The tree is a hierarchical outline used to organize and edit the main data structures in a WEAP analysis. You can edit the tree structure underneath the branches for Demand Sites, Key Assumptions, and Other Assumptions (by right-clicking with the mouse on a tree branch, or by using the Tree menu options), and you also click on the tree to select the data you want to view and edit. (See Editing the Tree for details.) You cannot add or remove schematic nodes (e.g., reservoirs, wastewater treatment plants) by editing the tree; all schematic changes must be done through the Schematic View.
To find a branch in the tree by its name, go to Edit, Find Branch, or hit Control-F. Partial words are fine, and the search is not case sensitive. If you give multiple words, WEAP will search for branches that include all words (e.g., butte creek), unless you include OR (e.g., butte OR creek). To exclude terms precede with a minus (e.g., butte -creek). Hit F3 (or Edit, Find Again) to repeat the search using the same search text. If the bottom of the tree is reached without finding a match, WEAP will wrap around to look from the top of the tree.
You can also Bookmark up to 9 branches on the tree so that you can instantly jump to their location. To set a bookmark, select the branch on the tree and press Shift-Control-#, where # is a number from 1-9. To jump to a previously bookmarked branch, press Control-#. You can also access these functions on the main menu (Tree, Bookmarks), which also lets you clear all bookmarks, and copy the current list to the Windows clipboard.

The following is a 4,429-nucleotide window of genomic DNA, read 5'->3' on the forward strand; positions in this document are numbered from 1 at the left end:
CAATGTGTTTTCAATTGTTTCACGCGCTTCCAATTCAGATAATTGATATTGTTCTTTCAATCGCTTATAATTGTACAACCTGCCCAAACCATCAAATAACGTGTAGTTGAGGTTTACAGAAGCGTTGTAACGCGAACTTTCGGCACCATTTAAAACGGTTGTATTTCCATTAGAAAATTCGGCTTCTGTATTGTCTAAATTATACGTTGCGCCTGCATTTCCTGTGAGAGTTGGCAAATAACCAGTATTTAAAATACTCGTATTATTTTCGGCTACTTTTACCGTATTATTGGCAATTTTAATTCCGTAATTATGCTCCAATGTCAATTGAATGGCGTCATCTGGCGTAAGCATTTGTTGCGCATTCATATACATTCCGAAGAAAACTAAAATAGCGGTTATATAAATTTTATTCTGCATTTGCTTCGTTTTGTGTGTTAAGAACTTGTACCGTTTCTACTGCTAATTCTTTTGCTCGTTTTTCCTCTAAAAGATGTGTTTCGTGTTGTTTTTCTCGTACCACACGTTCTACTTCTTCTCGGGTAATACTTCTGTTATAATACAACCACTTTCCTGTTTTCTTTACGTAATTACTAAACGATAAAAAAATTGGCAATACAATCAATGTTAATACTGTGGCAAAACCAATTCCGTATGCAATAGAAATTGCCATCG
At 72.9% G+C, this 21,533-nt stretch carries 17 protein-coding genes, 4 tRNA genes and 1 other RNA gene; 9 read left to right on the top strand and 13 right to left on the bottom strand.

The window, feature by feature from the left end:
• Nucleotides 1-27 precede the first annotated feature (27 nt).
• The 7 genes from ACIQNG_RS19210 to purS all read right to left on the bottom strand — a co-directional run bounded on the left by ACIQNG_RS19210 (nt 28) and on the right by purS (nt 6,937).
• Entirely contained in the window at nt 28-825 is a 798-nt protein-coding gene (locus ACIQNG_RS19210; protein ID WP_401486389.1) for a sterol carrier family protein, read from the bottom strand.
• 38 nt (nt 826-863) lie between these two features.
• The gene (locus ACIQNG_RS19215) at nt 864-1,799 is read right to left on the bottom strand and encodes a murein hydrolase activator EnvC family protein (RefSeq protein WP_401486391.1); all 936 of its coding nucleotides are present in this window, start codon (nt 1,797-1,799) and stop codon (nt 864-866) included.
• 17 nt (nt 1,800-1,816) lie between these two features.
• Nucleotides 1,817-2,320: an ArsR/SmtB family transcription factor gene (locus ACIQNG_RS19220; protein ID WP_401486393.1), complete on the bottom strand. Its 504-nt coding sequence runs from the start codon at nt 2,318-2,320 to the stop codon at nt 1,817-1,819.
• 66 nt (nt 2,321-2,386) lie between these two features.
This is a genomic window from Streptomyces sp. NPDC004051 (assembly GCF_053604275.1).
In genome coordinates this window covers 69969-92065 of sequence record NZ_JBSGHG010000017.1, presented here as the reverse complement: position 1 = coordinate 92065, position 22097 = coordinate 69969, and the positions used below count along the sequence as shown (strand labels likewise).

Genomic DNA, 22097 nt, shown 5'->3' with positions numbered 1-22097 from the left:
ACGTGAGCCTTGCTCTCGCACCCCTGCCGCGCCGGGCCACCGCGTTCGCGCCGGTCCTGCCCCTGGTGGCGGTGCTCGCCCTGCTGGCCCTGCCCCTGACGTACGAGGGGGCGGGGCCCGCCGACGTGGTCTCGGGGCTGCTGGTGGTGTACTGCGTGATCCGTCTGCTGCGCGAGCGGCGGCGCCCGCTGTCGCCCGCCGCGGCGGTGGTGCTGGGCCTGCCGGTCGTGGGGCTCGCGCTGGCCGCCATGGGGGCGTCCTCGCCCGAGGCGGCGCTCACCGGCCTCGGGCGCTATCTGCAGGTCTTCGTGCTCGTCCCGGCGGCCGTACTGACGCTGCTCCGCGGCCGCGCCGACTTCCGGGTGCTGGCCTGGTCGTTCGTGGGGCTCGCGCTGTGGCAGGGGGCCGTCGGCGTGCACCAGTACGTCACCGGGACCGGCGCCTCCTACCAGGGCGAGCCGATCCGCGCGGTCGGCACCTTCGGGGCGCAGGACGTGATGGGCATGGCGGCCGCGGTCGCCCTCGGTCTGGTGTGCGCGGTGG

Data in the tree are organized under six major categories, which appear as the top level of branches in the tree:
Key Assumptions: under which you create and organize independent variables used to "drive" the calculations in your analyses. Driver variables are not directly calculated in WEAP, but they are useful as intermediate variables that can be referenced in your modeling calculations. It is very useful to create variables here for all you major modeling assumptions, especially those that will vary from scenario to scenario. Less important intermediate variables should go under Other Assumptions (see below).
Demand Sites: Demand analysis in WEAP is a disaggregated, end-use based approach for modeling the requirements for water consumption in an area.
Hydrology: under which future inflows for each supply source are projected using either the Water Year Method or the Read From File Method. You specify the details of these two methods under the Hydrology section.
Supply and Resources: given the monthly supply requirement from Demand and definitions of Hydrology, the Supply and resources section determines the amounts, availability and allocation of supplies, simulates monthly river flows, including surface/groundwater interactions and instream flow requirements, and tracks reservoir and groundwater storage.
Environment: the Environment section tracks pollution from generation to treatment to its outflow and accumulation in surface and underground bodies of water.
Other Assumptions: user-defined intermediate variables are created, similar to Key Assumptions (see above). Note: You can change the name of the Other Assumptions branch.